PNEUMATIC TIRE

A pneumatic tire 1 includes a carcass 6 extending between bead cores of bead portions via a tread portion 2 and sidewall portions, and a belt layer 7 arranged on an outer side in a tire radial direction of the carcass 6 and inside the tread portion 2. The pneumatic tire 1 has a noise damper 20 arranged on an inner cavity surface of the tread portion 2. Glass transition temperature of the noise damper 20 is in a range of from −55 degrees Celsius to −45 degrees Celsius.

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Description
CROSS-REFERENCE TO RELATED APPLICATIONS

This application is a Continuation of copending application Ser. No. 16/066,022, filed on Jun. 25, 2018, which was filed as PCT International Application No. PCT/JP2017/044581 on Dec. 12, 2017, which claims the benefit under 35 U.S.C. § 119(a) to Patent Application No. 2017-010922, filed in Japan on Jan. 25, 2017, all of which are hereby expressly incorporated by reference into the present application.

TECHNICAL FIELD

The present invention relates to a pneumatic tire provided with a noise damper on an inner cavity surface of a tread portion.

BACKGROUND ART

Conventionally, as a technique for suppressing running noise of a pneumatic tire, as disclosed in Patent Literature 1, a pneumatic tire has been known in which a noise damper made of a sponge material is arranged on the inner cavity surface of the tread portion.

PRIOR ART DOCUMENT Patent Literature [Patent Literature 1] Japanese Patent Application Publication No. 2009-292461

However, when running in cold weather, the noise damper becomes hard, therefore, vibration energy of air cannot be sufficiently converted to thermal energy, thereby, the effect of decreasing the running noise is limited.

SUMMARY OF THE INVENTION Problems to be Solved by the Invention

The present invention was made in view of the above, and a primary object thereof is to provide a pneumatic tire capable of suppressing the running noise even when running in cold weather.

Means for Solving the Problem

The present invention is a pneumatic tire comprising a carcass extending between bead cores of bead portions via a tread portion and sidewall portions, and a belt layer arranged on an outer side in a tire radial direction of the carcass and inside the tread portion, wherein a porous noise damper is arranged on an inner cavity surface of the tread portion, and glass transition temperature of the noise damper is in a range of from −55 degrees Celsius to −45 degrees Celsius.

In the pneumatic tire according to the present invention, it is preferred that density of the noise damper is in a range of from 10 to 40 kg/m3.

In the pneumatic tire according to the present invention, it is preferred that volume V1 of the noise damper is in a range of from 0.4% to 30% of total volume V2 of a tire inner cavity.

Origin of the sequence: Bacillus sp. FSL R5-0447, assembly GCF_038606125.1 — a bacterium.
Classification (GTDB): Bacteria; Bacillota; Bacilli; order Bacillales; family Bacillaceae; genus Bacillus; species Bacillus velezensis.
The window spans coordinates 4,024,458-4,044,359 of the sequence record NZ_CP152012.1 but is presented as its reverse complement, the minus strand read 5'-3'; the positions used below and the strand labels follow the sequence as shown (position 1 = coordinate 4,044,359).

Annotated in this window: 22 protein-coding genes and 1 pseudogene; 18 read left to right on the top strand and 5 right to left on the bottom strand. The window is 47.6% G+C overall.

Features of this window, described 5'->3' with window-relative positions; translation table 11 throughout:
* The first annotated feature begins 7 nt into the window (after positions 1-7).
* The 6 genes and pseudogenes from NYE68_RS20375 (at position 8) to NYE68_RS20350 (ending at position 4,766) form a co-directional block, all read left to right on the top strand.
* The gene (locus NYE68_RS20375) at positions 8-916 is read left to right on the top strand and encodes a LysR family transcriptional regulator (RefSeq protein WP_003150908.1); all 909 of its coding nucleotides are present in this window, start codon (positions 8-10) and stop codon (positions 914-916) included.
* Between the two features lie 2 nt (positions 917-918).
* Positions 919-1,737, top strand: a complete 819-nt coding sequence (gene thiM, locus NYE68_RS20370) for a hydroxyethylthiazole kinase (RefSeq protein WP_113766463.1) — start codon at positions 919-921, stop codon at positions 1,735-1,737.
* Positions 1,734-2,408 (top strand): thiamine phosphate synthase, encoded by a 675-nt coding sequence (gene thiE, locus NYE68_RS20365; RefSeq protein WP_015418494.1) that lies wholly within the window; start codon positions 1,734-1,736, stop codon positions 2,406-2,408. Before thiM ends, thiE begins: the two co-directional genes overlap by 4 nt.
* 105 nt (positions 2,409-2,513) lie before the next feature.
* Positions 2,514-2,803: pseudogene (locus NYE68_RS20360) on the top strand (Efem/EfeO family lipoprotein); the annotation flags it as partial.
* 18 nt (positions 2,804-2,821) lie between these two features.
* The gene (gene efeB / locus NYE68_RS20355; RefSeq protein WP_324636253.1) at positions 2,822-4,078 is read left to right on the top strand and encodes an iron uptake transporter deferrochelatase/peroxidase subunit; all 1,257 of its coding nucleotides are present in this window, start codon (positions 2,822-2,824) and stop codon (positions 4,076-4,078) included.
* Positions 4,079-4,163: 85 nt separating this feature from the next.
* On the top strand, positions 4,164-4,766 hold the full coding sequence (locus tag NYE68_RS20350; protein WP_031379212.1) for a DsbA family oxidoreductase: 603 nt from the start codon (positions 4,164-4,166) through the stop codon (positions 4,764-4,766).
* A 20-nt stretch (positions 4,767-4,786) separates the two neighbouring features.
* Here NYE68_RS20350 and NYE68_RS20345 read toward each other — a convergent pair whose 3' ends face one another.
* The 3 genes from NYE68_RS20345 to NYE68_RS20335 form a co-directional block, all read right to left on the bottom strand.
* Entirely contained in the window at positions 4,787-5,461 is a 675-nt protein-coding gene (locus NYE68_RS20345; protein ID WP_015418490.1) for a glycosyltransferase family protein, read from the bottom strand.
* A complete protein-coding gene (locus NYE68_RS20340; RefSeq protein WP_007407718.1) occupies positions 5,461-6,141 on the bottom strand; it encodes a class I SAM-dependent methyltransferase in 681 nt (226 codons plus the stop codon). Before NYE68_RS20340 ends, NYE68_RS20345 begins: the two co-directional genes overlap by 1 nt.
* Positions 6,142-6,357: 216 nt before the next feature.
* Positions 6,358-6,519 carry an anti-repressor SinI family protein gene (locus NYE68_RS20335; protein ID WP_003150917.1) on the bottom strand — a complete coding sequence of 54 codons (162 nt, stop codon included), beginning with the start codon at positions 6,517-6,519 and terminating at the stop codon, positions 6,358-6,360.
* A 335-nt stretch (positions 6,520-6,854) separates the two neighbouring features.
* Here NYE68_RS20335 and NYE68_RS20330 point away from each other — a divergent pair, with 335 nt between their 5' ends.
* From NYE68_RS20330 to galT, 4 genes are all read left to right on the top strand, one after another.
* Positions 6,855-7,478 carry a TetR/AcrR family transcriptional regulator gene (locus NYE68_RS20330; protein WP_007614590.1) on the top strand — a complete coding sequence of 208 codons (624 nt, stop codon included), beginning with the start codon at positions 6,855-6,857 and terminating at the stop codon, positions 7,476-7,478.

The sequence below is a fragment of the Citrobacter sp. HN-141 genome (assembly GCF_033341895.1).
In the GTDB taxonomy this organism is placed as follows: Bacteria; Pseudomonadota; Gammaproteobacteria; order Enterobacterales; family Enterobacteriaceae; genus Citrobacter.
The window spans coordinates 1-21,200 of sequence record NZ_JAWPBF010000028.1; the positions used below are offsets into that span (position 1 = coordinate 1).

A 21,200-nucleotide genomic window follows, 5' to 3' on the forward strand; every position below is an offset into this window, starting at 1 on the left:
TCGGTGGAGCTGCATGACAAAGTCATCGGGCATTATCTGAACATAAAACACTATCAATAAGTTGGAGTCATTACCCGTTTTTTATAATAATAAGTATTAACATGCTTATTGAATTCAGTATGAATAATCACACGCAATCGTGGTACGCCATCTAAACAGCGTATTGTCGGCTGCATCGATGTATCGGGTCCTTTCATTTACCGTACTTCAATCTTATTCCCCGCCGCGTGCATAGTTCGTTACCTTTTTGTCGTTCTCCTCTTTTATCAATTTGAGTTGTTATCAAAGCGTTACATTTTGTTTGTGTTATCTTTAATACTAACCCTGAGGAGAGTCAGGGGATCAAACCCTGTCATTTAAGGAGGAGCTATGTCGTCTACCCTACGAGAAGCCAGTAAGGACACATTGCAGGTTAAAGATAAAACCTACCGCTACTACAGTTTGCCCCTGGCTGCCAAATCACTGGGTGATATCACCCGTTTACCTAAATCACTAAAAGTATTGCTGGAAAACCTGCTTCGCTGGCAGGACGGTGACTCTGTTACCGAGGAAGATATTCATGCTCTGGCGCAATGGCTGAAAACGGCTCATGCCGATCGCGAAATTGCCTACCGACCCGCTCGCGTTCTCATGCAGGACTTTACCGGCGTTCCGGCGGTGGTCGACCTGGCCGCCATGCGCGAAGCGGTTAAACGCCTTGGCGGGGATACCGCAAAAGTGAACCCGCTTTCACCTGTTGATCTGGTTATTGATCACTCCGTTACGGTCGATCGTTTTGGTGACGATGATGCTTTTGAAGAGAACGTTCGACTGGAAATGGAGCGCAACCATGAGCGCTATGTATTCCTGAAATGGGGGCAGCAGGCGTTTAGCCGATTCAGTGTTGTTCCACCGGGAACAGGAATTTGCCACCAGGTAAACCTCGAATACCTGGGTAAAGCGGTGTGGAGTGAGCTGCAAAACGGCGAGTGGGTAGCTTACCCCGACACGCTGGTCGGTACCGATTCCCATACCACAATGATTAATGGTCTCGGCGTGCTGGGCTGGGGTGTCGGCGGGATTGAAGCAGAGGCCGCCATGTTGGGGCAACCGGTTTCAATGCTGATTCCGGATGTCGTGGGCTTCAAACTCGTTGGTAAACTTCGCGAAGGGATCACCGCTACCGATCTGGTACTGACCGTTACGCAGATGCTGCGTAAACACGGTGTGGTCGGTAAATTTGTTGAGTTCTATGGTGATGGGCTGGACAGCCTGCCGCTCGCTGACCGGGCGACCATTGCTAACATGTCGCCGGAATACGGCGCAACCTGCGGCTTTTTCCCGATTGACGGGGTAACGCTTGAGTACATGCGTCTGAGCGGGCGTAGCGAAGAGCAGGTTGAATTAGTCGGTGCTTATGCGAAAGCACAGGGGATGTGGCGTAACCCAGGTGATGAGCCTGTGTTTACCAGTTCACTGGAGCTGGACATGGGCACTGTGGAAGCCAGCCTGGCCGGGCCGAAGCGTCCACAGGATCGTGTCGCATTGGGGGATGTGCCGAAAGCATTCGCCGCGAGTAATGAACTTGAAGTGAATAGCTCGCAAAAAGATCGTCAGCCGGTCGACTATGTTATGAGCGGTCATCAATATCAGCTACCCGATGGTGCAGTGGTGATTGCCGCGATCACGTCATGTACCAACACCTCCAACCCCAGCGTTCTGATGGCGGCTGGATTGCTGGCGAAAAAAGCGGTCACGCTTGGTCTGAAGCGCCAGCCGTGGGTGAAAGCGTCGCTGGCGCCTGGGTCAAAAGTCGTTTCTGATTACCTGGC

In the pneumatic tire according to the present invention, it is preferred that tensile strength of the noise damper is in a range of from 70 to 115 kPa.

In the pneumatic tire according to the present invention, it is preferred that the pneumatic tire further comprises a dumping rubber body having a width W1 in a tire axial direction in a range of from 60% to 130% of a width W2 in the tire axial direction of the belt layer and provided inside the tread portion.

In the pneumatic tire according to the present invention, it is preferred that the damping rubber body is arranged between the carcass and the belt layer.

In the pneumatic tire according to the present invention, it is preferred that the pneumatic tire further comprises a band layer arranged on an outer side in the tire radial direction of the belt layer and inside the tread portion, wherein the damping rubber body is arranged between the belt layer and the band layer.

In the pneumatic tire according to the present invention, it is preferred that the pneumatic tire further comprises a band layer arranged on an outer side in the tire radial direction of the belt layer and inside the tread portion, wherein the damping rubber body is arranged on an outer side in the tire radial direction of the band layer.

In the pneumatic tire according to the present invention, it is preferred that thickness in the tire radial direction of the damping rubber body is not less than 0.3 mm.

In the pneumatic tire according to the present invention, it is preferred that relationship between hardness H1 of the damping rubber body and hardness H2 of a tread rubber arranged on an outer side in the tire radial direction of the belt layer is 0.5≤H1/H2≤1.0.

In the pneumatic tire according to the present invention, it is preferred that a loss tangent tan δ at 0 degree Celsius of a tread rubber arranged on an outer side in the tire radial direction of the belt layer is not less than 0.4, and the loss tangent tan δ at 70 degrees Celsius of the tread rubber is not more than 0.2.